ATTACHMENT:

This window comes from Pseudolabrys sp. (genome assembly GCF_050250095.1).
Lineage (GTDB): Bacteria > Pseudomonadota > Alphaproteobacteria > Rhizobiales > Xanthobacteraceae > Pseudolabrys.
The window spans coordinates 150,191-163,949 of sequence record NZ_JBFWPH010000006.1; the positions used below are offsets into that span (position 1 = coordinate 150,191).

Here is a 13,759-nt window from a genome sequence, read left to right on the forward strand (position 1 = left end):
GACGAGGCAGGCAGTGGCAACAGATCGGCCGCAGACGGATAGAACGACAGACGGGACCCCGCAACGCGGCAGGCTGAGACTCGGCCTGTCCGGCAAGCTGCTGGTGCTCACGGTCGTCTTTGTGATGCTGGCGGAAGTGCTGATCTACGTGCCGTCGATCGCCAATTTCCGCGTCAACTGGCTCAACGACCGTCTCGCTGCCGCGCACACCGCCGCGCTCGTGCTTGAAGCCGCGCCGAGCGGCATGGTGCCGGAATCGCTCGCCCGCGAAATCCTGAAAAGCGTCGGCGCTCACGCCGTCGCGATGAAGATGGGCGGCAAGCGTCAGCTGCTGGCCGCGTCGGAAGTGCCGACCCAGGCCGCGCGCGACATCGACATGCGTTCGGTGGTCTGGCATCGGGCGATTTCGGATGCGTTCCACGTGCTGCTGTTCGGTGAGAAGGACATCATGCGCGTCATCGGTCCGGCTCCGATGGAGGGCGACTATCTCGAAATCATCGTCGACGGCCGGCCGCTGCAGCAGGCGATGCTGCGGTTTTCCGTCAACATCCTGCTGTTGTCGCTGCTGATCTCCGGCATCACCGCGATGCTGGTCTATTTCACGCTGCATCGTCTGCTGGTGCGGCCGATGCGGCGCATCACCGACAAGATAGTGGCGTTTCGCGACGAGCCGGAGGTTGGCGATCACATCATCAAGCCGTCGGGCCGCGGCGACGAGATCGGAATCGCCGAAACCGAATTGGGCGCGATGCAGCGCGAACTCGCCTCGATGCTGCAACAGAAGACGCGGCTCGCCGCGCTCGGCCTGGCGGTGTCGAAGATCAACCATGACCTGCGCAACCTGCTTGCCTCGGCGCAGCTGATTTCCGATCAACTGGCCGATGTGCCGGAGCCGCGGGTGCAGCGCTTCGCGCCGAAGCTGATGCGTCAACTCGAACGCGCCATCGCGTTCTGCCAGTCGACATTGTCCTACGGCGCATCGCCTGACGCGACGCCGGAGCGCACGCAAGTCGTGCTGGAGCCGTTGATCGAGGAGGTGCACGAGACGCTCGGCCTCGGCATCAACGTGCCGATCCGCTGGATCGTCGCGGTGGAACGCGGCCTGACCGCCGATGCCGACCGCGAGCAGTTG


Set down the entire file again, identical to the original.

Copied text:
This window comes from Pseudolabrys sp. (genome assembly GCF_050250095.1).
Lineage (GTDB): Bacteria > Pseudomonadota > Alphaproteobacteria > Rhizobiales > Xanthobacteraceae > Pseudolabrys.
The window spans coordinates 150,191-163,949 of sequence record NZ_JBFWPH010000006.1; the positions used below are offsets into that span (position 1 = coordinate 150,191).

Here is a 13,759-nt window from a genome sequence, read left to right on the forward strand (position 1 = left end):
GACGAGGCAGGCAGTGGCAACAGATCGGCCGCAGACGGATAGAACGACAGACGGGACCCCGCAACGCGGCAGGCTGAGACTCGGCCTGTCCGGCAAGCTGCTGGTGCTCACGGTCGTCTTTGTGATGCTGGCGGAAGTGCTGATCTACGTGCCGTCGATCGCCAATTTCCGCGTCAACTGGCTCAACGACCGTCTCGCTGCCGCGCACACCGCCGCGCTCGTGCTTGAAGCCGCGCCGAGCGGCATGGTGCCGGAATCGCTCGCCCGCGAAATCCTGAAAAGCGTCGGCGCTCACGCCGTCGCGATGAAGATGGGCGGCAAGCGTCAGCTGCTGGCCGCGTCGGAAGTGCCGACCCAGGCCGCGCGCGACATCGACATGCGTTCGGTGGTCTGGCATCGGGCGATTTCGGATGCGTTCCACGTGCTGCTGTTCGGTGAGAAGGACATCATGCGCGTCATCGGTCCGGCTCCGATGGAGGGCGACTATCTCGAAATCATCGTCGACGGCCGGCCGCTGCAGCAGGCGATGCTGCGGTTTTCCGTCAACATCCTGCTGTTGTCGCTGCTGATCTCCGGCATCACCGCGATGCTGGTCTATTTCACGCTGCATCGTCTGCTGGTGCGGCCGATGCGGCGCATCACCGACAAGATAGTGGCGTTTCGCGACGAGCCGGAGGTTGGCGATCACATCATCAAGCCGTCGGGCCGCGGCGACGAGATCGGAATCGCCGAAACCGAATTGGGCGCGATGCAGCGCGAACTCGCCTCGATGCTGCAACAGAAGACGCGGCTCGCCGCGCTCGGCCTGGCGGTGTCGAAGATCAACCATGACCTGCGCAACCTGCTTGCCTCGGCGCAGCTGATTTCCGATCAACTGGCCGATGTGCCGGAGCCGCGGGTGCAGCGCTTCGCGCCGAAGCTGATGCGTCAACTCGAACGCGCCATCGCGTTCTGCCAGTCGACATTGTCCTACGGCGCATCGCCTGACGCGACGCCGGAGCGCACGCAAGTCGTGCTGGAGCCGTTGATCGAGGAGGTGCACGAGACGCTCGGCCTCGGCATCAACGTGCCGATCCGCTGGATCGTCGCGGTGGAACGCGGCCTGACCGCCGATGCCGACCGCGAGCAGTTG